Fees & Bills

UPDATE: Due to COVID-19 there will be certain factors to be taken into consderation. Please visit RGU Coronavirus Guidance and the latest Scottish Government guidelines for the more up-to-date information.

If you have never lived in rented accommodation, trying to juggle your academic studies and your new-found social life is hard enough without the hassle of keeping on top of all the new bills. Rent will more than likely be your biggest expense: you could get a room in a shared flat for about £250pcm, a one-bed flat for £450pcm or a modern and stylish 3-bed for £1000pcm. It's reasonable to expect to pay between £250pcm and £450pcm for your accommodation and some good places to start your house hunting, is on the RGU alternative accommodation page, the RGU:MOVE Facebook group and the Live Right campaign.

Before deciding on how much rent you are willing to pay, keep in mind any add-ons that you are going to have to pay also - a £350 property may end up costing £500pm with all the bills on top! You are probably aware that you may have to pay for gas and electricity but what about the phone-line, broadband, TV Licence and contents insurance? Have a look below at the most common fees and bills that you will come across, and a rough estimate of student monthly expenditure, to help you better plan for your next place to live.

  • Estimated Monthly Costs

    The cost of living can vary greatly, especially when we take into consideration: lifestyle, budget, spending habits and wealth. Rent might be cheap, but factor in a deposit, electricity, gas, a TV licence, broadband, phone plans and insurance and you could be looking at £1500 extra on top of your rent a year – and this is without food or drinks! Here are some estimated per monthly costs to get you thinking about how much you are likely to spend: Rent: £250-450pcm; Utilities: £30-60pcm; Food: £100-200pcm; TV Licence: £12.50pcm; Broadband: £15-60pcm; Phone: £10-40pcm; Misc (laundry/printing/books): £20-£40pcm. This comes to an estimated total of around £430-860pcm.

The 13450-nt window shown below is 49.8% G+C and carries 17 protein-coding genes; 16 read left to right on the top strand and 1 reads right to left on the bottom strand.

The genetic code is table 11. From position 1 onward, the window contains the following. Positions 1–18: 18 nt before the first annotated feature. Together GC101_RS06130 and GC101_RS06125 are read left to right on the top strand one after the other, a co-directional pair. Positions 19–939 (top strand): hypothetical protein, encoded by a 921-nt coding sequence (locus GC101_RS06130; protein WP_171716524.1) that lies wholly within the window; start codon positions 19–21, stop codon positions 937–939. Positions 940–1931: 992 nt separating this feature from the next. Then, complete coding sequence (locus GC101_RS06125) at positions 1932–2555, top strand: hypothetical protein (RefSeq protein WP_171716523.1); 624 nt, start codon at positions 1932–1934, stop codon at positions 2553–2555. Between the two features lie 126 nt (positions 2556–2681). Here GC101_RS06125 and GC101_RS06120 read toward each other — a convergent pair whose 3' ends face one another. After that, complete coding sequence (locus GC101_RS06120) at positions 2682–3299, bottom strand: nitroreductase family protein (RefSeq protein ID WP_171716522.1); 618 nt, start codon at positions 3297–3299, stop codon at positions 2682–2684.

• Premiums/Letting Agent Fees/Admin Fees

    Premiums are illegal payments requested by letting Agencies/landlords. Fees for carrying out reference/credit/inventory checks, charges for supplying duplicate copies of the lease and any non-refundable 'holding' fees are illegal fees. Letting agencies in Scotland are prohibited from charging fees before you sign up to rent a property. Once an agency has found you a property, they can ask you to pay a deposit and rent; it is illegal for them to charge any other fees. In the instance you are charged for anything other than rent or deposit, question it and refer them to Shelter. If you have been charged an illegal fee, you can challenge the fee at any time in your tenancy and up to five years after. For more information, visit Shelter.

  • Utilities

    Utilities are expensive! The property and the installations (boiler, TV, lights, etc...) use a lot of energy, so before deciding on a property, check the gas and electricity safety certificates, the efficiency of the appliances and the energy performance certificates. The energy performance certificate will give the property a rating from A+++ to G, with the former being the most energy-efficient. Higher rated properties may be slightly more expensive but in the long run you will save energy and in turn money. After moving in, take meter readings and contact the suppliers to inform them of the date you started your tenancy and your current meter readings. Every month, record your readings so you have the evidence to challenge any disputes over energy consumption. The number of tenants, the supplier, the amount of energy you use, and the state of the house all influence how much you are going to be paying.

Reducing your energy consumption is a good way to reduce your bills, but sometimes this is difficult to do when you're a student. Visit MoneySupermarket to reduce your expenditure!

  • Council Tax